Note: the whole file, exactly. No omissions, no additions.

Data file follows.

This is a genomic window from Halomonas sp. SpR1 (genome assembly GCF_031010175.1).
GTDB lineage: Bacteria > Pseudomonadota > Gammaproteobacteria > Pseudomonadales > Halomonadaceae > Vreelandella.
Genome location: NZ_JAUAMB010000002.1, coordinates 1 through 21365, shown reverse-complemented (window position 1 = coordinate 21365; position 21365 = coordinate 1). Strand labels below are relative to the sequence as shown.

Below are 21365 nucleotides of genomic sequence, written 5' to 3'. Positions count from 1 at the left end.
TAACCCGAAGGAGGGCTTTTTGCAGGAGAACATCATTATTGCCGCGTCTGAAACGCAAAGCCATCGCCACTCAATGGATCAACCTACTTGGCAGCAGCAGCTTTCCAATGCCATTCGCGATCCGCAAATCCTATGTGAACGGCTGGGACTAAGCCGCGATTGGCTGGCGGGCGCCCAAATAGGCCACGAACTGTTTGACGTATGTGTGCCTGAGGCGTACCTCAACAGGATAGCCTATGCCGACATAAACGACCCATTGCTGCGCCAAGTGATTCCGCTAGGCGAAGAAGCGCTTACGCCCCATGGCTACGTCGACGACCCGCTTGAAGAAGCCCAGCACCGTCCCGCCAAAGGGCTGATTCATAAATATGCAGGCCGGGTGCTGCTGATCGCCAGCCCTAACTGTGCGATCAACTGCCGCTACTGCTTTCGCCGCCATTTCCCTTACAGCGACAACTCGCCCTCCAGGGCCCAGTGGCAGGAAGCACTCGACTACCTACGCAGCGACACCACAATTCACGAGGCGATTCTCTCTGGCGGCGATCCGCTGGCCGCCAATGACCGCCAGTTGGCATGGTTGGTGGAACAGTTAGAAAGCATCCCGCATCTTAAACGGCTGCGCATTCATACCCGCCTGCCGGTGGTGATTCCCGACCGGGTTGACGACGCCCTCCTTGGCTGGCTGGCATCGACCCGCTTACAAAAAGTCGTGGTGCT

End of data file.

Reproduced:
This is a genomic window from Halomonas sp. SpR1 (genome assembly GCF_031010175.1).
GTDB lineage: Bacteria > Pseudomonadota > Gammaproteobacteria > Pseudomonadales > Halomonadaceae > Vreelandella.
Genome location: NZ_JAUAMB010000002.1, coordinates 1 through 21365, shown reverse-complemented (window position 1 = coordinate 21365; position 21365 = coordinate 1). Strand labels below are relative to the sequence as shown.

Below are 21365 nucleotides of genomic sequence, written 5' to 3'. Positions count from 1 at the left end.
TAACCCGAAGGAGGGCTTTTTGCAGGAGAACATCATTATTGCCGCGTCTGAAACGCAAAGCCATCGCCACTCAATGGATCAACCTACTTGGCAGCAGCAGCTTTCCAATGCCATTCGCGATCCGCAAATCCTATGTGAACGGCTGGGACTAAGCCGCGATTGGCTGGCGGGCGCCCAAATAGGCCACGAACTGTTTGACGTATGTGTGCCTGAGGCGTACCTCAACAGGATAGCCTATGCCGACATAAACGACCCATTGCTGCGCCAAGTGATTCCGCTAGGCGAAGAAGCGCTTACGCCCCATGGCTACGTCGACGACCCGCTTGAAGAAGCCCAGCACCGTCCCGCCAAAGGGCTGATTCATAAATATGCAGGCCGGGTGCTGCTGATCGCCAGCCCTAACTGTGCGATCAACTGCCGCTACTGCTTTCGCCGCCATTTCCCTTACAGCGACAACTCGCCCTCCAGGGCCCAGTGGCAGGAAGCACTCGACTACCTACGCAGCGACACCACAATTCACGAGGCGATTCTCTCTGGCGGCGATCCGCTGGCCGCCAATGACCGCCAGTTGGCATGGTTGGTGGAACAGTTAGAAAGCATCCCGCATCTTAAACGGCTGCGCATTCATACCCGCCTGCCGGTGGTGATTCCCGACCGGGTTGACGACGCCCTCCTTGGCTGGCTGGCATCGACCCGCTTACAAAAAGTCGTGGTGCT